If you don’t know who Neera Tanden is, you should. She is not only the CEO and president of the liberal think tank Center for American Progress (CAP), but she is a longtime friend and adviser to Hillary Clinton.

But Tanden has come under recent scrutiny for essentially running CAP like a mini-Clinton White House instead of a center for progressive ideas, just waiting for the day the former secretary of state is inaugurated, so Tanden can take a position within her administration.

The latest WikiLeaks email dump has given people a rare inside look into the Democratic presidential nominee’s campaign, and Tanden is a big player in that, showing how CAP and the campaign are very close.

Tanden first started as an associate director for domestic policy in Bill Clinton’s White House and senior policy adviser to the first lady. In 2000, she was Hillary’s deputy campaign manager and issues director for her New York Senate campaign. She also served as a policy director for Hillary’s 2008 presidential run and eventually served as a senior adviser for health reform during President Barack Obama’s presidency.

While she has no formal role with Clinton’s 2016 White House bid, she constantly stays in touch with John Podesta, Clinton’s campaign chairman, whose emails were illegally hacked and published by hacktivist group WikiLeaks this week. Podesta also previously served as president of CAP, highlighting the close relationship between Tanden and one of Clinton’s right-hand guys.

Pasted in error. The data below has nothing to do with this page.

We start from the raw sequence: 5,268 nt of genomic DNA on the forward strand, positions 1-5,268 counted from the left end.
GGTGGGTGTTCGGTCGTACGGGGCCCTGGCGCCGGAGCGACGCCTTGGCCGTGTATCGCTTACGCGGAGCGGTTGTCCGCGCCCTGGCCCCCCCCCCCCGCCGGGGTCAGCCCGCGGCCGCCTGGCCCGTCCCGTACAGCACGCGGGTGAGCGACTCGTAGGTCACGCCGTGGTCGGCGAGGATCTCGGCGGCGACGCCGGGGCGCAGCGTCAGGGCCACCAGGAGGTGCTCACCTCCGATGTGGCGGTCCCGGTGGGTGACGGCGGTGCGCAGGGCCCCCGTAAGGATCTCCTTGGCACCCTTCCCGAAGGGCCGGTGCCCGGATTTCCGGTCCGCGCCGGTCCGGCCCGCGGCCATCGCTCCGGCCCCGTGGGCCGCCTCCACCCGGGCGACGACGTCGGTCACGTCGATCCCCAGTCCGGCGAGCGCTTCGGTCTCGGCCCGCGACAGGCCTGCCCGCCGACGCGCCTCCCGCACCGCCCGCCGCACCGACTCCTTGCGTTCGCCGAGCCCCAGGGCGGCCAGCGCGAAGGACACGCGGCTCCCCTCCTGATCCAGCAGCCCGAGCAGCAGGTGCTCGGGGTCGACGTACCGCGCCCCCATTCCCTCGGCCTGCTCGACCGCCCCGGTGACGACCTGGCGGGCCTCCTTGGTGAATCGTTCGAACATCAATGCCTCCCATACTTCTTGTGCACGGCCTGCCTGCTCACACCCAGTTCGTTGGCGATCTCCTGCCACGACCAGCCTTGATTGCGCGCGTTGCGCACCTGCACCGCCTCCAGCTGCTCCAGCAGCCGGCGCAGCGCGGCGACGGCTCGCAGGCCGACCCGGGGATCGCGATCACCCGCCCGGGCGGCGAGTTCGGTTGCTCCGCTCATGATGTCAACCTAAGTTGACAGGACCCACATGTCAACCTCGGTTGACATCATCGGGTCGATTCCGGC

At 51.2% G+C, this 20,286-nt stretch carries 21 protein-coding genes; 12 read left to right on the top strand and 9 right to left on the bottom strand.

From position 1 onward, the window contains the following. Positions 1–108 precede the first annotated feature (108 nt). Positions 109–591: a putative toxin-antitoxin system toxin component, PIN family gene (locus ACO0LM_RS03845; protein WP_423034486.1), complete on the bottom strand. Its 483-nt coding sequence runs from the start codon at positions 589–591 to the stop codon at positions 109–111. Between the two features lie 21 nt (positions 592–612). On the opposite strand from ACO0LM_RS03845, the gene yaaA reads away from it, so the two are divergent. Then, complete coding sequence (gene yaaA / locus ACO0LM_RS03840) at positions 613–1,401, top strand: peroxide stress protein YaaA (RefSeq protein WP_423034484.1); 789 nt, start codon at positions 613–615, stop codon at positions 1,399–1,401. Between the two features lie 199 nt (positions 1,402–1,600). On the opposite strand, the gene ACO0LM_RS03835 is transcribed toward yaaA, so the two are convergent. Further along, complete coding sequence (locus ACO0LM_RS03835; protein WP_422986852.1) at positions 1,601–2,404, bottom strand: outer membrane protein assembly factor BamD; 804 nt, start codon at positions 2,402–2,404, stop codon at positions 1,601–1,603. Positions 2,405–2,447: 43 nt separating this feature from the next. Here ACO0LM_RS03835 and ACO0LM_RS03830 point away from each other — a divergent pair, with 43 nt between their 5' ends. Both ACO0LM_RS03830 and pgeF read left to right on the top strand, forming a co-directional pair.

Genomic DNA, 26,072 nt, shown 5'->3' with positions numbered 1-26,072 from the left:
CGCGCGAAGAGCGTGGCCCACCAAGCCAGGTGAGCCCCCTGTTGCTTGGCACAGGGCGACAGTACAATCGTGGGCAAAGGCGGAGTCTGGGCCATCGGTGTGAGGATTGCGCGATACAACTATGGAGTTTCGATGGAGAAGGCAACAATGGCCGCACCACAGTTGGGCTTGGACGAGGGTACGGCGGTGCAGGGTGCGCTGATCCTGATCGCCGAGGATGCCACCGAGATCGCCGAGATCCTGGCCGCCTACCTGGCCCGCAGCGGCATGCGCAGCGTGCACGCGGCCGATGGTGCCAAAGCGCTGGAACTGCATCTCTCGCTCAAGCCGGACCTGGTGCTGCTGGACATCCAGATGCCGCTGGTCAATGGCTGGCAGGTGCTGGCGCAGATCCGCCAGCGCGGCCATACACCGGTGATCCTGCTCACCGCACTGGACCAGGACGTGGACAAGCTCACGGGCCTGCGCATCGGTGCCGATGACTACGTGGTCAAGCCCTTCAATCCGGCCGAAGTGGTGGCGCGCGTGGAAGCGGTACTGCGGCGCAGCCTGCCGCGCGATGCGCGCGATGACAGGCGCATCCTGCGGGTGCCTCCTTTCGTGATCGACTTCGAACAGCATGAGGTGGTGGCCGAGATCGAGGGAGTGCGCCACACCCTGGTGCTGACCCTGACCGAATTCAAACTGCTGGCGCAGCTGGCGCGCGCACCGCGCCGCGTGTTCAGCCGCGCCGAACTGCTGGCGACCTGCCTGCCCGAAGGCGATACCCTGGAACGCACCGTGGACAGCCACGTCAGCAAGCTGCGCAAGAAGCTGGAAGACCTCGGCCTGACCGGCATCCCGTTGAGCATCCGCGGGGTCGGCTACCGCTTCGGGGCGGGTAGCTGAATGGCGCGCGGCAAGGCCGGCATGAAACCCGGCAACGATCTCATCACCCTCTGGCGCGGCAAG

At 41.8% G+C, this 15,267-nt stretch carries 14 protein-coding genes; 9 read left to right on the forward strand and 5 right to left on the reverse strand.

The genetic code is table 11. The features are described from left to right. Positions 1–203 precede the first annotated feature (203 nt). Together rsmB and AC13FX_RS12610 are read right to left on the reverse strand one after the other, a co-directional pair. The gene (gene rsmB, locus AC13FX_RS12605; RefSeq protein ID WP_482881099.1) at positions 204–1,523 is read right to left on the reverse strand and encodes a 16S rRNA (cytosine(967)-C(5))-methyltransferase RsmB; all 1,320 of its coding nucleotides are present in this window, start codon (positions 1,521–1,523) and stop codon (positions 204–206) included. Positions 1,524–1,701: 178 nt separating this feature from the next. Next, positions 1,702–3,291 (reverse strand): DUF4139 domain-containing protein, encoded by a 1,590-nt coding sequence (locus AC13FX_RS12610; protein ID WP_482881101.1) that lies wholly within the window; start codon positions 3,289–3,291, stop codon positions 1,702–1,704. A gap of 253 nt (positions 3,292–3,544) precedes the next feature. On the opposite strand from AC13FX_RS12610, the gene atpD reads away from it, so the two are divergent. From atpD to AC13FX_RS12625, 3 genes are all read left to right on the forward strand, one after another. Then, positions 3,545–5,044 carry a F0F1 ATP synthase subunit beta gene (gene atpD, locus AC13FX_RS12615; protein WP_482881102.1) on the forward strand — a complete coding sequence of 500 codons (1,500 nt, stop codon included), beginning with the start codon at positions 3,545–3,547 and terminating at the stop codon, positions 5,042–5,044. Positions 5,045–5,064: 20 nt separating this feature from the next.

In many of the emails, Tanden offers advice or gives policy ideas to Podesta and other Clinton aides. For example, Tanden emailed Jake Sullivan, a top foreign policy adviser, Jennifer Palmieri, Clinton’s communications director, and Podesta on June 2, 2015 to talk about the U.S. Supreme Court’s impending ruling on the Affordable Care Act.

Photo from WikiLeaks

Email from Neera Tanden, president and CEO of Center for American Progress (Photo from WikiLeaks)

“I think it would be helpful to have a story of how progressives and Hillary would make the Supreme Court an election issue (which would be a ready argument for liberals) if the Court rules against the government. It’s not that you wish that happens. But that would be the necessary consequence of a negative decision…the Court itself would become a hugely important political issue,” Tanden wrote in the email.

She then suggested that the CAP Action Fund, the political advocacy arm of CAP which Tanden is also in charge of, could “get that story started. But kinda rests on you guys to make it stick.”